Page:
The post also mentioned the warnings of Bitcoin Foundation and BitInstant founder Charlie Shrem in a recent episode of the “Let’s Talk Bitcoin” podcast.
The biggest concern for Vault of Satoshi seems to be compliance with the Financial Crimes Enforcement Network (FinCEN), a bureau of the United States Department of the Treasury tasked with combating domestic and international money laundering, terrorist financing, and other financial crimes. Like most regulatory bodies, FinCEN has had a seemingly unclear, and even seemingly contradictory, set of policies for handling virtual currencies.
We’ve made repeated attempts to comply with FinCEN regulations, but their online form submission process will not allow us to post reports from our headquarters in Ontario, Canada. They refuse to accept printed paper reports, and their drop-downs don’t include Canadian options, making it impossible to the file the required documentation properly in order to comply. Despite repeated inquiries into how to properly file reports from Canada, we have yet to receive a satisfactory response. They’ve literally made it impossible for us to run our business in compliance with their regulations.”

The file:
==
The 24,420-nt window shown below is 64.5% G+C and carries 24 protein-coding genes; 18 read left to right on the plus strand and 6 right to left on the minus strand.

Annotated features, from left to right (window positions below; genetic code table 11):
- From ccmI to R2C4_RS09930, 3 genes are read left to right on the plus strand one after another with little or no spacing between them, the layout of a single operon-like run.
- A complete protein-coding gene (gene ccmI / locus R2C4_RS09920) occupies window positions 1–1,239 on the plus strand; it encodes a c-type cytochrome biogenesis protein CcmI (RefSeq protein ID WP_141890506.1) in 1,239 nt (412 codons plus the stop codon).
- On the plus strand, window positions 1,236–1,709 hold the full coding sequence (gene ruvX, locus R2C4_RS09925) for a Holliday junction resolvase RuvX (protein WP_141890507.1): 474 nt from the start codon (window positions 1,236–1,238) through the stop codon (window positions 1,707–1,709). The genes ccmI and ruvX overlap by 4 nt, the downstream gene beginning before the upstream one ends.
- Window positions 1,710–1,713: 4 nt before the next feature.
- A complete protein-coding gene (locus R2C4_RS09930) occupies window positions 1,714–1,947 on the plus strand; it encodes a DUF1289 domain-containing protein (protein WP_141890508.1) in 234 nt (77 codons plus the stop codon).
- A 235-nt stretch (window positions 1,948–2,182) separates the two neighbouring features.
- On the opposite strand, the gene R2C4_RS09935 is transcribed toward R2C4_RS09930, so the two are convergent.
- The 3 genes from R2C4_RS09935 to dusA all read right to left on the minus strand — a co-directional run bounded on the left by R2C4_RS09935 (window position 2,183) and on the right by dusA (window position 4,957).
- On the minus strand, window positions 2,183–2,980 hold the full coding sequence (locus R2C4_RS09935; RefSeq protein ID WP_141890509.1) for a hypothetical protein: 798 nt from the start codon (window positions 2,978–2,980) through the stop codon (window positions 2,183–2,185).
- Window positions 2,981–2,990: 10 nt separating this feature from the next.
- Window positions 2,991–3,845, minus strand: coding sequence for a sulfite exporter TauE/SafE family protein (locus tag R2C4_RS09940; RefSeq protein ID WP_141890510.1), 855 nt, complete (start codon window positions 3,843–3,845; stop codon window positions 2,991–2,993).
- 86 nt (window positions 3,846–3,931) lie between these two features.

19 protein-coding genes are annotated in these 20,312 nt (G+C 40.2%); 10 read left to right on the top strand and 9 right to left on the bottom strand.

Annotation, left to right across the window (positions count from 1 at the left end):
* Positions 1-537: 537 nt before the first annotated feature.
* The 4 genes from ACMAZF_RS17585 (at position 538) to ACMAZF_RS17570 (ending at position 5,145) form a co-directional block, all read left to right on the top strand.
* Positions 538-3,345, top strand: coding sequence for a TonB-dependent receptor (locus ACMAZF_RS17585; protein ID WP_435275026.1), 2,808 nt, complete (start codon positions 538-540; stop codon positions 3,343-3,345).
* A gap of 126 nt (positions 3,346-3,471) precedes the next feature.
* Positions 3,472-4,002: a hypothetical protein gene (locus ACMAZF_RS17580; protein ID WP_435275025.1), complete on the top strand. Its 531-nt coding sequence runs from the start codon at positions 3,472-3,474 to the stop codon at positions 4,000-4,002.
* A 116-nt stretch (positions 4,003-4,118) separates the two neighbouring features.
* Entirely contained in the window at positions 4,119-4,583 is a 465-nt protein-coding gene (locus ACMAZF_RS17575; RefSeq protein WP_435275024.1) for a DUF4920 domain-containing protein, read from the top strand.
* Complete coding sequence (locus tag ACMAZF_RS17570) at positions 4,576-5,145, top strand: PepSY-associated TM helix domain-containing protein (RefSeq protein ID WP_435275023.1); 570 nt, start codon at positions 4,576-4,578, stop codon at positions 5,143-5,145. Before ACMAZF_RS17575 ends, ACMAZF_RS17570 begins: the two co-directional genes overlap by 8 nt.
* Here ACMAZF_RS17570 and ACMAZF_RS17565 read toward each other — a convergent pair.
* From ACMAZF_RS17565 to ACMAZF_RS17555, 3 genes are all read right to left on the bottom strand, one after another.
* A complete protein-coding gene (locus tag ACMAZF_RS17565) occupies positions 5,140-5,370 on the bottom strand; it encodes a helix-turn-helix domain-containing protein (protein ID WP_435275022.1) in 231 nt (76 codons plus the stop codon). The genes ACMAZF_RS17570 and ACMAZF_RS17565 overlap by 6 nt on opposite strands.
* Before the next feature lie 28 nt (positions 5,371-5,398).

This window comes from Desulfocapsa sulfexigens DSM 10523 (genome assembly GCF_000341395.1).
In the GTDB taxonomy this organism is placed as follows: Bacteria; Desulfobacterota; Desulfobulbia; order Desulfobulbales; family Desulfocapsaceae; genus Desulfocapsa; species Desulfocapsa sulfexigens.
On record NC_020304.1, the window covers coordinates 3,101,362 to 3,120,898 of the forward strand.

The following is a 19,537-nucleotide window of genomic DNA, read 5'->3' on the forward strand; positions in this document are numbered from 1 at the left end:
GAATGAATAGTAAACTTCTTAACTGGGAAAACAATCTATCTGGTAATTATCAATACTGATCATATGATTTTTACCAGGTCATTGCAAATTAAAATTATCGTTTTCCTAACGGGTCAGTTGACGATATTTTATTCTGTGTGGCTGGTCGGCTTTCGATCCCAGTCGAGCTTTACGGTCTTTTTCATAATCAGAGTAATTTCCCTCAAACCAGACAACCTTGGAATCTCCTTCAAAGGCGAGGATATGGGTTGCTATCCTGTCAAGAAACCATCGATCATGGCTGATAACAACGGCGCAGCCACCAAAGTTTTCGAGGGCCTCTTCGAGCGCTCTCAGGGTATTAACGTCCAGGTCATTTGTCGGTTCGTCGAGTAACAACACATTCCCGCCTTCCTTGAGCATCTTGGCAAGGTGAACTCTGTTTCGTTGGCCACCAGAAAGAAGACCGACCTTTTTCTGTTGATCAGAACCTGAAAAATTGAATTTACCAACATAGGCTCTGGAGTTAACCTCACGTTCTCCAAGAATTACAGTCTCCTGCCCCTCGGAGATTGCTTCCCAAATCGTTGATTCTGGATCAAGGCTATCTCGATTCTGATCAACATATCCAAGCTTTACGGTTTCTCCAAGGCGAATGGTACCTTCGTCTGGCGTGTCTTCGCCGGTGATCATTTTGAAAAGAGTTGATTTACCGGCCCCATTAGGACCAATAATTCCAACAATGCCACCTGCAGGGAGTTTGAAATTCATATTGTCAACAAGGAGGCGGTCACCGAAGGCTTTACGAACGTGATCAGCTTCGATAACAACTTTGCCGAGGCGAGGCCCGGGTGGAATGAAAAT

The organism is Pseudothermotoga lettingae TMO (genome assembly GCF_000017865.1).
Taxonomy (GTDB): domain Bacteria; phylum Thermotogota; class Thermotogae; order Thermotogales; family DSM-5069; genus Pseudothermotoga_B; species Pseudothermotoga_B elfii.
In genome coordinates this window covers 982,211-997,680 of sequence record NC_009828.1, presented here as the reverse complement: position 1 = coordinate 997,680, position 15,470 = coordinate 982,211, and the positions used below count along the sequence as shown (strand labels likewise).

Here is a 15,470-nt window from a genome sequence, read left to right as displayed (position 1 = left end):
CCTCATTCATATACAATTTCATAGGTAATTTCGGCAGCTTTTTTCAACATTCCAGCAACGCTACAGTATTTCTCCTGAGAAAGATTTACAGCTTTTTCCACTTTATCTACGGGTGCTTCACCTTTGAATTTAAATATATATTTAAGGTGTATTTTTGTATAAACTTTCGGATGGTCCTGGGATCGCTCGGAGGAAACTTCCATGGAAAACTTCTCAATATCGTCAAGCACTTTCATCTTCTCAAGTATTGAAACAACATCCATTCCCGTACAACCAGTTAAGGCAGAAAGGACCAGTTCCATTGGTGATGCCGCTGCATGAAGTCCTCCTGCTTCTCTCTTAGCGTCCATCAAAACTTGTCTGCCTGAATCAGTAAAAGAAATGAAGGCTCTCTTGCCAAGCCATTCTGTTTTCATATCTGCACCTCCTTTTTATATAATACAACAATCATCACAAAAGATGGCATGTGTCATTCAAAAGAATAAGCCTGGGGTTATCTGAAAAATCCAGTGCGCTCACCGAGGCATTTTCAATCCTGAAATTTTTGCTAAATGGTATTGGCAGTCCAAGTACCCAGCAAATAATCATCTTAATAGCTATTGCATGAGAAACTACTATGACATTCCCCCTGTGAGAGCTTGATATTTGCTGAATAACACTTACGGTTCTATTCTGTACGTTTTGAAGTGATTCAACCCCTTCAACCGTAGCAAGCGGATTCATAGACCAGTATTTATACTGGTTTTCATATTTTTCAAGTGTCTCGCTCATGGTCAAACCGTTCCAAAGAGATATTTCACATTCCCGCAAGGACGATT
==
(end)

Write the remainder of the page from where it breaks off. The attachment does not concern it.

The news does not mean that U.S. Vault of Satoshi customers are out of luck, however. The post went on to note that when the “regulatory situation is clarified and settles down” the company will relaunch U.S. service, possibly on a state-by-state basis. In the meantime, however, new U.S. customers will not have their accounts verified, and will soon be limited to coin-to-coin trading. Any remaining U.S. funds will be refunded via check.
The regulatory situation in Canada currently seems even more uncertain than in the U.S., as Canada’s Finance Minister Jim Flaherty recently made seemingly hostile remarks about Bitcoin.